"Hey, hey, we're the Monkees."
Ray starts and then grins, slowly. It took me twenty kilometres to think of that one--without Dief in the car to assist me, I'm rather slower at the First Lines Game than I ought to be. I suspect Ray forgot we were playing.
He taps his fingers thoughtfully on the wheel, opens his mouth to reply. And that's when we hit the ice.
Black ice--invisible until your tires are nearly on top of it, slick and deadly as an oil spill. We hit it at a hundred and twenty kilometres per hour and I can feel the precise moment when Ray loses control of the car. The tail spins out. Ray is swearing steadily. I see a bright light, headlights approaching, the long wail of a horn in the air. And then we are spinning, and Ray's eyes are wide, and my teeth are clenched and I think this, here--this is how it will end for me.
I take a breath. The moment expands. At the heart of it, I sit and know nothing at all, save that I am a coward.
Inuvik. My first year of formal schooling. Academically, I was all right--I had been the sole benefactor of my grandmother's formidable intellect for nearly five years by then. But recess left me baffled. There was a game that preoccupied most of my classmates; it was called "Chicken Tag" and involved a great deal of running and screaming and other ridiculousness. At first, I stood in the shadow of the school and watched the others play. On the third day they sent Margery Poulin to ask if I wanted to join in. I remember the challenging look on her face, the cluster of my classmates behind her. I remember the pinch of fear in my chest and the sudden fierce longing for my books. I curled my lip. "No, thank you," I said. But I was lying.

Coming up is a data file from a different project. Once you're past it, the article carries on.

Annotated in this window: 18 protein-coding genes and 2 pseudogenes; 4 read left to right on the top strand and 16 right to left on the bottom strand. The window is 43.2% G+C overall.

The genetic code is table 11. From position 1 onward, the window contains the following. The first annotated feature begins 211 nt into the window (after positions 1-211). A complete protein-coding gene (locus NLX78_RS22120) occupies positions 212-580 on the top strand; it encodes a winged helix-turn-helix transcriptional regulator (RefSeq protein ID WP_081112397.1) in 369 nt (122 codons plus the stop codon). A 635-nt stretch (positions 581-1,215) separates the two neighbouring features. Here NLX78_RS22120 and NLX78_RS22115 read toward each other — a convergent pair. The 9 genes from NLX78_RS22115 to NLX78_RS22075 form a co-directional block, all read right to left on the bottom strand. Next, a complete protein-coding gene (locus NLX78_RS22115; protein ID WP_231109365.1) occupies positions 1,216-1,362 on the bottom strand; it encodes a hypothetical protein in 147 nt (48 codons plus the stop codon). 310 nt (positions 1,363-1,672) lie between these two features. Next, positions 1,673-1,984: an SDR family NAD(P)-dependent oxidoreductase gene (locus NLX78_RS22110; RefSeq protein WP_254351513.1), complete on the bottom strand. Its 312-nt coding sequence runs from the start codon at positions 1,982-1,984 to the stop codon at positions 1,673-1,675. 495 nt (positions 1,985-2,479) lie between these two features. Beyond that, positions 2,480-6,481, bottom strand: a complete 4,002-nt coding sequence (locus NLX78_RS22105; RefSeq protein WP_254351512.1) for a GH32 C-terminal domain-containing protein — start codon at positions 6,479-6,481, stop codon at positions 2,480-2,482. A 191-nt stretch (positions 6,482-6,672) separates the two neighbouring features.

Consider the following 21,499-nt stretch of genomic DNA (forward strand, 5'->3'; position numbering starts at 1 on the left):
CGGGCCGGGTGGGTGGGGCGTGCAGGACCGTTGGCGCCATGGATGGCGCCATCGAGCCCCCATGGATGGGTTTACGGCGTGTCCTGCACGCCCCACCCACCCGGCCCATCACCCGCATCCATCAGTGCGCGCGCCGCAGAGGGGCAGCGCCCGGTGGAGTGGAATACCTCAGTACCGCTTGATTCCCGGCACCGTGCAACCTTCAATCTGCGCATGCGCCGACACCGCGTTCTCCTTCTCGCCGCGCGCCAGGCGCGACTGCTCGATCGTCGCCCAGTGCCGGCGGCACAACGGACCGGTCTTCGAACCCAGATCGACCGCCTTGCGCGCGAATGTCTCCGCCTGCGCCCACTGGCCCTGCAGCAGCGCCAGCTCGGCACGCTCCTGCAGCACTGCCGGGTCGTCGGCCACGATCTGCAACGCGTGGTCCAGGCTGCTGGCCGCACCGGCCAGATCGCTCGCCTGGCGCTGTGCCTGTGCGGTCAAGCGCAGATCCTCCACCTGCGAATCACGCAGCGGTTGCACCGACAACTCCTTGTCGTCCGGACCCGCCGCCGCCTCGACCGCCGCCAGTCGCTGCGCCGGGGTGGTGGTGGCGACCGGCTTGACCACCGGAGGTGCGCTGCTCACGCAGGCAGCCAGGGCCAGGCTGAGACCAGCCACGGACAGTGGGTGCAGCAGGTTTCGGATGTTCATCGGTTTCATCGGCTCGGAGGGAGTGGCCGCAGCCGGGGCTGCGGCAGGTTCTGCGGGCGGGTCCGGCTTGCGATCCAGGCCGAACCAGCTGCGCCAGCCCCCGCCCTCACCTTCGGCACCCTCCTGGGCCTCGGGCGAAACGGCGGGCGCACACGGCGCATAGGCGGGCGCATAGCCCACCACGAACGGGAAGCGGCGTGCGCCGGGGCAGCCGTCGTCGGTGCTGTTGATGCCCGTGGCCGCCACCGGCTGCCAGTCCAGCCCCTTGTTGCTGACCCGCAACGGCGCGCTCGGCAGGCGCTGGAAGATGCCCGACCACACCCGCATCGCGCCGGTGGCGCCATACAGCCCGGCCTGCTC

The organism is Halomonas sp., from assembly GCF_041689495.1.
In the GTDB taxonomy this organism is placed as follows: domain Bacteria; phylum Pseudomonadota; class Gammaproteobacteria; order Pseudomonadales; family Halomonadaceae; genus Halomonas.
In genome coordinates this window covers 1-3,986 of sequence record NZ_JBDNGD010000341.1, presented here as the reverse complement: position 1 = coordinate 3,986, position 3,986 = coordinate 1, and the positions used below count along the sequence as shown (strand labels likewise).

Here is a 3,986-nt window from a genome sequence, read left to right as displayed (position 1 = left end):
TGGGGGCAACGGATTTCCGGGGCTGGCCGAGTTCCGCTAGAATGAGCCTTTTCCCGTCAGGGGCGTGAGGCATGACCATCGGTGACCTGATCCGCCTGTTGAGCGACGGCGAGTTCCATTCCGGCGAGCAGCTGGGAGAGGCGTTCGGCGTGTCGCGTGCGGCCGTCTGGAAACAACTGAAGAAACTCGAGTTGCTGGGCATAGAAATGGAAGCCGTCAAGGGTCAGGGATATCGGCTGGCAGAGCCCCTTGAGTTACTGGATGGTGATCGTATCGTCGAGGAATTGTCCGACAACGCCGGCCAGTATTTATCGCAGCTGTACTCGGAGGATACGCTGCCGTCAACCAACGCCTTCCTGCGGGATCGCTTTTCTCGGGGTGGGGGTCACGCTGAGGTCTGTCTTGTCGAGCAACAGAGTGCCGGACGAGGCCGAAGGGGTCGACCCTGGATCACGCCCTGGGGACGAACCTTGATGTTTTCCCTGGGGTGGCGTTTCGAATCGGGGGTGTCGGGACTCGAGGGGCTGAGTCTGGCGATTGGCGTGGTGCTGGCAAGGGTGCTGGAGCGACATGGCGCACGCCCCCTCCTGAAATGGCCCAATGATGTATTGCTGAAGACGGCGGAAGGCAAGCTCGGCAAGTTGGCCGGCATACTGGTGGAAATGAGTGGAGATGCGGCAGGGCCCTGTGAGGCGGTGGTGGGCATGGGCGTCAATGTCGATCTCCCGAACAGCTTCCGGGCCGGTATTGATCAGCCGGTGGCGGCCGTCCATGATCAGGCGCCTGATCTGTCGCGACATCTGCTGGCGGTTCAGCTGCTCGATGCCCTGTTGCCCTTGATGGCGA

Another lie, in the breathing darkness of the barracks in Red Deer. My class of cadets was on a field exercise at a military base, learning the intricacies of orienteering and compassless navigation. In the bunk next to mine lay a good friend--David Ducharme. He was bright and quick, could shoot a moving target at nine hundred yards, knew Russian and English as well as his native French, could recite much of The Wasteland by heart. "Have you ever wondered about it, Benton? About whether you might be...you know." But even in the darkness I felt a hundred eyes were watching, a hundred ears perked waiting for my response. I rolled over, looked away from him. Clenched my hands into fists at my sides. "No," I said firmly, "No, I haven't."
Prince Rupert. My first posting after graduation. Anna Kristjansen took Americans to fish in Maramack Sound, crouched by the tiller of her family's boat with her pale hair tangling behind her. I loved her fiercely, though she hated books and liked Led Zepplin, and once threw a pop bottle in the ocean. For two years I memorized her scent and her laugh and the cadence of her speech. And all that time I was lying through my teeth, because not once did I actually speak to her.